However, the Zambian priest presiding over this church service preached about acceptance between Christians and non-believers. This church was also the “House of Everyone” regardless of their race or nationality, he announced as he glanced at me, one of the only “mzungu” – or white person – in the congregation.

Between hymns and much to the delight of the worshippers, the priest told jokes, referring to “the constipation and gas of religion”.

When the service ended, I left the church not converted, but with a smile on my face – and feeling a little more Malawian.

A Christian and a Muslim walk into a bar…: religious harmony in Ghana from a Muslim perspective

[pullquote]“The Qur’an commands us to live next to them, to be kind to them, to do justice to them.  We eat their food and marry their children.  They attend our ceremonies and we attend theirs.  Our children go to Christian schools.”[/pullquote]

In Ghana, there’s no questioning that religion plays a big role in things – it informs political decisions, defines cultural practices, and sets societal standards.  From billboards to taxis, religion is everywhere.  One of my preferred pastimes during the long trek to and from work is to see what kind of religious names cabdrivers have named their cars; so far, some of the best ones include Holy Spirit Makes Me Fast, God’s Chariot, and my personal favourite, Jesus Power.

It is thought that about 68 per cent of Ghanaians are Christians, and at least 25 per cent are Muslims, with higher concentrations of Muslims in the north.  Before we came, I was concerned with how this might affect traveling throughout the country; would Lin be hassled down south because she was a Muslim, and would my Christianity be accepted up north?  I had been keeping up to date with the happenings in Nigeria, the country most often compared to Ghana, where tensions between Muslim rebels and the Christian government have reached deadly levels in the past months.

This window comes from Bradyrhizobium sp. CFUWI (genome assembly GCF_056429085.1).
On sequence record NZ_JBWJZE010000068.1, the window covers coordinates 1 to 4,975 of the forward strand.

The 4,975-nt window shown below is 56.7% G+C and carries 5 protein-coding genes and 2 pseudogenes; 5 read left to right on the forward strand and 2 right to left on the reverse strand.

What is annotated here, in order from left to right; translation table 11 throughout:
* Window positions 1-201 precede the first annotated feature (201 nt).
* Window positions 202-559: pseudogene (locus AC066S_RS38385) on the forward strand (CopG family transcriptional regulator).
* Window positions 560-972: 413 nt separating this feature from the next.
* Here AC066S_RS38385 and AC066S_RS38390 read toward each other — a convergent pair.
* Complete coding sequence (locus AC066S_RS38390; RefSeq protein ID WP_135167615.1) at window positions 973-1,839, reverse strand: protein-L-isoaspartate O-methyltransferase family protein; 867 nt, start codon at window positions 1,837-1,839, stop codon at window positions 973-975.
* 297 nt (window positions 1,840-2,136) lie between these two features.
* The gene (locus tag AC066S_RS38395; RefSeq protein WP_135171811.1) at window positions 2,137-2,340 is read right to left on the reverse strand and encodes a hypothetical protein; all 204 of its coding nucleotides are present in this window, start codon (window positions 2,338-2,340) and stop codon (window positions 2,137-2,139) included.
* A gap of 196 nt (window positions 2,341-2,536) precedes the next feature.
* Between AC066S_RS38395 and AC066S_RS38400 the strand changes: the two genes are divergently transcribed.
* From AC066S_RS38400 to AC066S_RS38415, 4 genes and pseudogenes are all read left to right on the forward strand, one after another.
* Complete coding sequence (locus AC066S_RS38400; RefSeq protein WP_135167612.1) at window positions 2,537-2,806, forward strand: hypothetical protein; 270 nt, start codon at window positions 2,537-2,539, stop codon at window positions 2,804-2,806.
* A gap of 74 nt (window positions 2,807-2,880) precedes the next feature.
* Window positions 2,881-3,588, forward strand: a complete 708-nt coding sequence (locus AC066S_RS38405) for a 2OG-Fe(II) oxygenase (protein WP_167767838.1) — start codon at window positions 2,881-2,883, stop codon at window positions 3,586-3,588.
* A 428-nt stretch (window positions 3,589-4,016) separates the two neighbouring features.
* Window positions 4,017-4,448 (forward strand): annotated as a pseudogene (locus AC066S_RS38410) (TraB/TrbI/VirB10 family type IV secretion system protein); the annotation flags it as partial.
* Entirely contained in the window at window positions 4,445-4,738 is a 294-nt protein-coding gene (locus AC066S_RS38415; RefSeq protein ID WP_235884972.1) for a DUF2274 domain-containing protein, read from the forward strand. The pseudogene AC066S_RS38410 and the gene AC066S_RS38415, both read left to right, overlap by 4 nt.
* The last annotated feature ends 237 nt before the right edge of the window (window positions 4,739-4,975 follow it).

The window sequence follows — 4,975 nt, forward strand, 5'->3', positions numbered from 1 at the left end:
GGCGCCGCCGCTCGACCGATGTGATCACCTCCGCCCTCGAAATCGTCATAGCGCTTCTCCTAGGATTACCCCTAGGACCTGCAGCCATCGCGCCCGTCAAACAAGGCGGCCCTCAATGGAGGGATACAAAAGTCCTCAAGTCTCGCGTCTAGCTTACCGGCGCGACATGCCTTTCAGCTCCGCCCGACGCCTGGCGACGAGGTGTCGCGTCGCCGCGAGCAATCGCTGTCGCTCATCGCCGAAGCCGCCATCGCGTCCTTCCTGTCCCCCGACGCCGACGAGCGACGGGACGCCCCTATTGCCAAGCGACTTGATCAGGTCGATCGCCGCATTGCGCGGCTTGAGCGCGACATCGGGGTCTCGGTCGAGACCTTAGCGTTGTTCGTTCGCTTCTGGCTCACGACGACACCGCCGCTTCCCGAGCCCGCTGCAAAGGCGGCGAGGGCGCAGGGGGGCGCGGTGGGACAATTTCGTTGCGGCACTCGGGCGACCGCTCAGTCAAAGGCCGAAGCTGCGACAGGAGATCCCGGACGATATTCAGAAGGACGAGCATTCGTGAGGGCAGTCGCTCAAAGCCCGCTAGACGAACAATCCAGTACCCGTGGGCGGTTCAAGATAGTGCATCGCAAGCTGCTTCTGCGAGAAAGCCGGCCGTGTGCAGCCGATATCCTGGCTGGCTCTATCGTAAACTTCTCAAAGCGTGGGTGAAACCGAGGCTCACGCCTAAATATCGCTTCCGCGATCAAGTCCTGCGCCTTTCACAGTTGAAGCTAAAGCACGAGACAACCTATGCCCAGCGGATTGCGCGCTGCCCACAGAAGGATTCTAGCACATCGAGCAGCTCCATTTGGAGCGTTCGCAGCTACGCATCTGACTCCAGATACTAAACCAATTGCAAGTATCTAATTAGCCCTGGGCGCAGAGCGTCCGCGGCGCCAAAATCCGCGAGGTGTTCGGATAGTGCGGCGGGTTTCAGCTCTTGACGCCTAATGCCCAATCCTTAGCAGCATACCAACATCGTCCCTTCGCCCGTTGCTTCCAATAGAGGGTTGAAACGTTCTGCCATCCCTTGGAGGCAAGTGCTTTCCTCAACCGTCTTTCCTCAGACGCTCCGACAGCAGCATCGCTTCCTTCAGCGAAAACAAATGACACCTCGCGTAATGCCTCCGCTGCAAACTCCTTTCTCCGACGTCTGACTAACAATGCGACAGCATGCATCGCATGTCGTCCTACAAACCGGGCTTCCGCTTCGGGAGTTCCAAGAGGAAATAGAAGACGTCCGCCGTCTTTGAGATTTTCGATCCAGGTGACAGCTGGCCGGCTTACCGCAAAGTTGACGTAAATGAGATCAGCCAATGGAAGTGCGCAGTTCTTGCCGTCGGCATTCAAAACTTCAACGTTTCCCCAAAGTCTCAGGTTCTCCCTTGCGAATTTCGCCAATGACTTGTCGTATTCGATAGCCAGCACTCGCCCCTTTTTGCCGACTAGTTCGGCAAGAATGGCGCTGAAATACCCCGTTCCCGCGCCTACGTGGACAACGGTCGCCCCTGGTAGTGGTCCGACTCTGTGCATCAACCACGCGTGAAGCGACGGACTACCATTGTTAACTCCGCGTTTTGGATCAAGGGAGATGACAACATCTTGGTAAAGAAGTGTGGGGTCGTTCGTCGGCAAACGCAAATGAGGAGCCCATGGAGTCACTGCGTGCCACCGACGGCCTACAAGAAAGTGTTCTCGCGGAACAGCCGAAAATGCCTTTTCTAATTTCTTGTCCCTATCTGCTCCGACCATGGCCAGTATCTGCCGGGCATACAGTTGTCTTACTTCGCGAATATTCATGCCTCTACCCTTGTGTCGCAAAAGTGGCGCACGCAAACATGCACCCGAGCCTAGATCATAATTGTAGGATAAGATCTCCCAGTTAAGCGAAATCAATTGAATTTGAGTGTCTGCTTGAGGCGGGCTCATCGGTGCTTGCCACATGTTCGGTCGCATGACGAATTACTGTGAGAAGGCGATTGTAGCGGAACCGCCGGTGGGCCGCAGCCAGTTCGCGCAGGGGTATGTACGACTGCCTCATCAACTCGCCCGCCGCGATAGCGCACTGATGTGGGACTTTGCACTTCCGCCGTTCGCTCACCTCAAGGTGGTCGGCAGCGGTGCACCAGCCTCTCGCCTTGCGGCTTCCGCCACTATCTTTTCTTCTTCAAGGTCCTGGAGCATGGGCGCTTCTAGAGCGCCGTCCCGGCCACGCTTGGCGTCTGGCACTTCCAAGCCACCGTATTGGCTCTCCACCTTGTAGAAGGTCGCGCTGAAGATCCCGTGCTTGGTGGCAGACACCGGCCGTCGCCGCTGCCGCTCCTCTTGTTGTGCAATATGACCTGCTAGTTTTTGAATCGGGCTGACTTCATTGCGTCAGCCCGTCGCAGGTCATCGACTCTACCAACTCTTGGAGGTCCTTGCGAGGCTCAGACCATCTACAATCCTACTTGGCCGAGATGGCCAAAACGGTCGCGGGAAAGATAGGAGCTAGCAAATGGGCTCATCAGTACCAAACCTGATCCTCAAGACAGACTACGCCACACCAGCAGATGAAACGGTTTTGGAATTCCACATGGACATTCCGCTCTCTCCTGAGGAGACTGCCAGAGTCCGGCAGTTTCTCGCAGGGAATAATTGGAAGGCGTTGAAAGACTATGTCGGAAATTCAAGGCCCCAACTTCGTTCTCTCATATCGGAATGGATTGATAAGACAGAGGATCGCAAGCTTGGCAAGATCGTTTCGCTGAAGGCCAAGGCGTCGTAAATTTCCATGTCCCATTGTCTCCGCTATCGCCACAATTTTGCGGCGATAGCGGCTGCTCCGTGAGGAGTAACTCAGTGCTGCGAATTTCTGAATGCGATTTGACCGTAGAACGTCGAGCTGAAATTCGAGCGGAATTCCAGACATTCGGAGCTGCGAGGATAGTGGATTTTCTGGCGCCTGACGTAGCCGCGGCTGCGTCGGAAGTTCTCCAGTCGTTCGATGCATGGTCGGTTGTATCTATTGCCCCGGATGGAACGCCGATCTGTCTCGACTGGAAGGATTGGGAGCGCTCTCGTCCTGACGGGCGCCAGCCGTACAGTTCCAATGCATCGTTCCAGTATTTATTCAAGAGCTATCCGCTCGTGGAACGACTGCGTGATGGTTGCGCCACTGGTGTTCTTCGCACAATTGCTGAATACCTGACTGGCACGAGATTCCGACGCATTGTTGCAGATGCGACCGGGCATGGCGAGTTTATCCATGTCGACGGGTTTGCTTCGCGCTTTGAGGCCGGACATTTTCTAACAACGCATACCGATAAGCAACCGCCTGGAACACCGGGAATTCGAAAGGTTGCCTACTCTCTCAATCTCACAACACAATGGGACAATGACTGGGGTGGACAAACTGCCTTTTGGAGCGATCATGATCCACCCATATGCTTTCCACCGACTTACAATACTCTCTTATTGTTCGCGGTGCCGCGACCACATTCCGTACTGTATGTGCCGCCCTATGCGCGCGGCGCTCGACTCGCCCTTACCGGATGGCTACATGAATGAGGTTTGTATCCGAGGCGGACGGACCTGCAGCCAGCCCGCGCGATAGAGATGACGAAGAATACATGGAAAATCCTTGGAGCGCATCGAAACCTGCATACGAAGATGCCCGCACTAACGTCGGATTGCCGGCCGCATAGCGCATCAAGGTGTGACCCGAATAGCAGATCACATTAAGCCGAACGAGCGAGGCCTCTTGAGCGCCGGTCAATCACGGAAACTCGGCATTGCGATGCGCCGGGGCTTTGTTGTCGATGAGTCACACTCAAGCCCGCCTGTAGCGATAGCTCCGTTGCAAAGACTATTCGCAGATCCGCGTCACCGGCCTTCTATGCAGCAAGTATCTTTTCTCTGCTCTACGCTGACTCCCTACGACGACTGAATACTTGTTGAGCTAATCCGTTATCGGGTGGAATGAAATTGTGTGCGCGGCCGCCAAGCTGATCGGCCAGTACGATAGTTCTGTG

Then I got to Ghana, and all of my fears were alleviated.  If there were ever a model for peaceful coexistence in a country, I found it in Ghana.  In Canada, conflict between Christianity and Islam, two religions with an uneasy history, is avoided mostly by exactly that: avoidance.  Muslims go to mosque, Christians go to church, and they generally don’t associate too much outside of a professional context.  There isn’t dialogue, there’s no framework in place to encourage religious harmony; religious tolerance is all that’s expected.

Not so in Ghana.  Here, Muslims and Christians live side by side, often in the same compounds, sharing meals, laughs, and as it turns out, family.

“In Ghana here, since we have been born our fathers have lived peacefully with the Christians,” says Alhaji Mohammed Abdul Wahab, Deputy Iman of the Ashanti Region.  “The Qur’an commands us to live next to them, to be kind to them, to do justice to them.  We eat their food and marry their children.  They attend our ceremonies and we attend theirs.  Our children go to Christian schools.”

When I press him about what the Qur’an says about sharing the Muslim faith, something that the Bible is very adamant about for Christianity, Abdul Wahab quotes me a verse from the holy text he has been studying for most of his life.

“There is no compulsory religion,” he says.  “I won’t force you to come on the right path.  It is open, and if you see it, you will come.”

It’s a startlingly refreshing perspective on such a historically volatile issue, one that has been the cause of many global conflicts for centuries.  I decide to poach the elephant in the room, and mention the Crusades, Israel and Palestine, 9/11, threats of Qur’an burnings in Florida, bringing it all home by pointing out the religious blood feud currently taking place a couple of countries over.

Abdul Wahab sighs.

“It’s not a religious conflict,” he says, contradicting everything and anything I’ve ever known about Christian-Muslim tensions.  “If you go down to the roots, you will find other reasons – tribal, ethnic, political.  People just want to mask things with religion, to hide behind it.”

“What is going on in the world, it worries us.  We don’t know what it will bring tomorrow.  But here in Ghana, we will continue to do as God commands.  We will continue to live in brotherhood.”

Imam Abdul Wahab says he considers Christian Ghanaians to be his brothers and sisters. The world could learn a few things.